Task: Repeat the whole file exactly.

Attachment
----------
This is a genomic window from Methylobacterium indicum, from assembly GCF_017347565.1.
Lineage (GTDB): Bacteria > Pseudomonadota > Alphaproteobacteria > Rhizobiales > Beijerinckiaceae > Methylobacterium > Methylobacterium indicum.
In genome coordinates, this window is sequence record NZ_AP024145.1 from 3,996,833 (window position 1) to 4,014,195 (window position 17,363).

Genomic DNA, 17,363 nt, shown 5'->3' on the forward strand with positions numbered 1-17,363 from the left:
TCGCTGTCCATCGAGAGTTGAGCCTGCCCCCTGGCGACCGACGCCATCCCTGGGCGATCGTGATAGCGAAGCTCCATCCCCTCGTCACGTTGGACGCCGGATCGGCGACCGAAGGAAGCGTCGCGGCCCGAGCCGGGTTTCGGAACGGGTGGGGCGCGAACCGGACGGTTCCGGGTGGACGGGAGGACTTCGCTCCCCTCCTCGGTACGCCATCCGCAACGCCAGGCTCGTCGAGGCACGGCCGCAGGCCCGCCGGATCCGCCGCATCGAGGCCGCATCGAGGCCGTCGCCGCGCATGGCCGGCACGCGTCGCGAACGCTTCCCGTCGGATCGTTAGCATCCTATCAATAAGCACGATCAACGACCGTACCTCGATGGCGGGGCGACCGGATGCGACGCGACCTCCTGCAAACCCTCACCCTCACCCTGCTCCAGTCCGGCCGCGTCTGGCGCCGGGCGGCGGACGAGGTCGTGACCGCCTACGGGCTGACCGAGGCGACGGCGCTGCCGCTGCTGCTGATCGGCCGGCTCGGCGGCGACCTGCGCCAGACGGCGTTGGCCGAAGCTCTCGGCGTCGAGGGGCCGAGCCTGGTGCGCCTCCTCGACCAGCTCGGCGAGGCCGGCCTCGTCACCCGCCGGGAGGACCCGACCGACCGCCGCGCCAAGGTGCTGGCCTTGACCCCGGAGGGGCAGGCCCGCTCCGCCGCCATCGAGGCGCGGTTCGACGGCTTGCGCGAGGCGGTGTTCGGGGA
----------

This is a genomic window from Methylobacterium indicum, from assembly GCF_017347565.1.
Lineage (GTDB): Bacteria > Pseudomonadota > Alphaproteobacteria > Rhizobiales > Beijerinckiaceae > Methylobacterium > Methylobacterium indicum.
In genome coordinates, this window is sequence record NZ_AP024145.1 from 3,996,833 (window position 1) to 4,014,195 (window position 17,363).

Genomic DNA, 17,363 nt, shown 5'->3' on the forward strand with positions numbered 1-17,363 from the left:
TCGCTGTCCATCGAGAGTTGAGCCTGCCCCCTGGCGACCGACGCCATCCCTGGGCGATCGTGATAGCGAAGCTCCATCCCCTCGTCACGTTGGACGCCGGATCGGCGACCGAAGGAAGCGTCGCGGCCCGAGCCGGGTTTCGGAACGGGTGGGGCGCGAACCGGACGGTTCCGGGTGGACGGGAGGACTTCGCTCCCCTCCTCGGTACGCCATCCGCAACGCCAGGCTCGTCGAGGCACGGCCGCAGGCCCGCCGGATCCGCCGCATCGAGGCCGCATCGAGGCCGTCGCCGCGCATGGCCGGCACGCGTCGCGAACGCTTCCCGTCGGATCGTTAGCATCCTATCAATAAGCACGATCAACGACCGTACCTCGATGGCGGGGCGACCGGATGCGACGCGACCTCCTGCAAACCCTCACCCTCACCCTGCTCCAGTCCGGCCGCGTCTGGCGCCGGGCGGCGGACGAGGTCGTGACCGCCTACGGGCTGACCGAGGCGACGGCGCTGCCGCTGCTGCTGATCGGCCGGCTCGGCGGCGACCTGCGCCAGACGGCGTTGGCCGAAGCTCTCGGCGTCGAGGGGCCGAGCCTGGTGCGCCTCCTCGACCAGCTCGGCGAGGCCGGCCTCGTCACCCGCCGGGAGGACCCGACCGACCGCCGCGCCAAGGTGCTGGCCTTGACCCCGGAGGGGCAGGCCCGCTCCGCCGCCATCGAGGCGCGGTTCGACGGCTTGCGCGAGGCGGTGTTCGGGGA